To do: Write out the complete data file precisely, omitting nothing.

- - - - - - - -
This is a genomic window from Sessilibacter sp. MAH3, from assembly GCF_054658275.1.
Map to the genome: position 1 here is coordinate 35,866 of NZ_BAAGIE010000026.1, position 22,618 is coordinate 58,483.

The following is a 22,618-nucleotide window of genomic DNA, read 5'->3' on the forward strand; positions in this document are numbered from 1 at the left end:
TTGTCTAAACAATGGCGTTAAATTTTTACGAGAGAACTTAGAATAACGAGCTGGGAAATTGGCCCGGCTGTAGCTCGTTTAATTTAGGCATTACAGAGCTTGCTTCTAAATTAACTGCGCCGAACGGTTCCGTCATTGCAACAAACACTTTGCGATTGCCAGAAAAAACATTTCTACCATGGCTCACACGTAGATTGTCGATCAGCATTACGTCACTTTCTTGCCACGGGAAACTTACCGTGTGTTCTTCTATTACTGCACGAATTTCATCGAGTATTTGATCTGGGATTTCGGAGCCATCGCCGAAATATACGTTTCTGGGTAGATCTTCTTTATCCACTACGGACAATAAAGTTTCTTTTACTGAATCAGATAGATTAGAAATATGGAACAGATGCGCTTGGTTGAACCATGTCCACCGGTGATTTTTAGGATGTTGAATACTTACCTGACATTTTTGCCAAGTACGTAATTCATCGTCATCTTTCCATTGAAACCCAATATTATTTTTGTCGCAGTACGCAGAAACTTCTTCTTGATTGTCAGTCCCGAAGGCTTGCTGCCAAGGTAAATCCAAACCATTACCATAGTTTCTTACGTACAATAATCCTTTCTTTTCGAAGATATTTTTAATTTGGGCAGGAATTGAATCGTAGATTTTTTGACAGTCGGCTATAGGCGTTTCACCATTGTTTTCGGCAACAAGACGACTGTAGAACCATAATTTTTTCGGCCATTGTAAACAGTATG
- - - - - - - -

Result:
This is a genomic window from Sessilibacter sp. MAH3, from assembly GCF_054658275.1.
Map to the genome: position 1 here is coordinate 35,866 of NZ_BAAGIE010000026.1, position 22,618 is coordinate 58,483.

The following is a 22,618-nucleotide window of genomic DNA, read 5'->3' on the forward strand; positions in this document are numbered from 1 at the left end:
TTGTCTAAACAATGGCGTTAAATTTTTACGAGAGAACTTAGAATAACGAGCTGGGAAATTGGCCCGGCTGTAGCTCGTTTAATTTAGGCATTACAGAGCTTGCTTCTAAATTAACTGCGCCGAACGGTTCCGTCATTGCAACAAACACTTTGCGATTGCCAGAAAAAACATTTCTACCATGGCTCACACGTAGATTGTCGATCAGCATTACGTCACTTTCTTGCCACGGGAAACTTACCGTGTGTTCTTCTATTACTGCACGAATTTCATCGAGTATTTGATCTGGGATTTCGGAGCCATCGCCGAAATATACGTTTCTGGGTAGATCTTCTTTATCCACTACGGACAATAAAGTTTCTTTTACTGAATCAGATAGATTAGAAATATGGAACAGATGCGCTTGGTTGAACCATGTCCACCGGTGATTTTTAGGATGTTGAATACTTACCTGACATTTTTGCCAAGTACGTAATTCATCGTCATCTTTCCATTGAAACCCAATATTATTTTTGTCGCAGTACGCAGAAACTTCTTCTTGATTGTCAGTCCCGAAGGCTTGCTGCCAAGGTAAATCCAAACCATTACCATAGTTTCTTACGTACAATAATCCTTTCTTTTCGAAGATATTTTTAATTTGGGCAGGAATTGAATCGTAGATTTTTTGACAGTCGGCTATAGGCGTTTCACCATTGTTTTCGGCAACAAGACGACTGTAGAACCATAATTTTTTCGGCCATTGTAAACAGTATG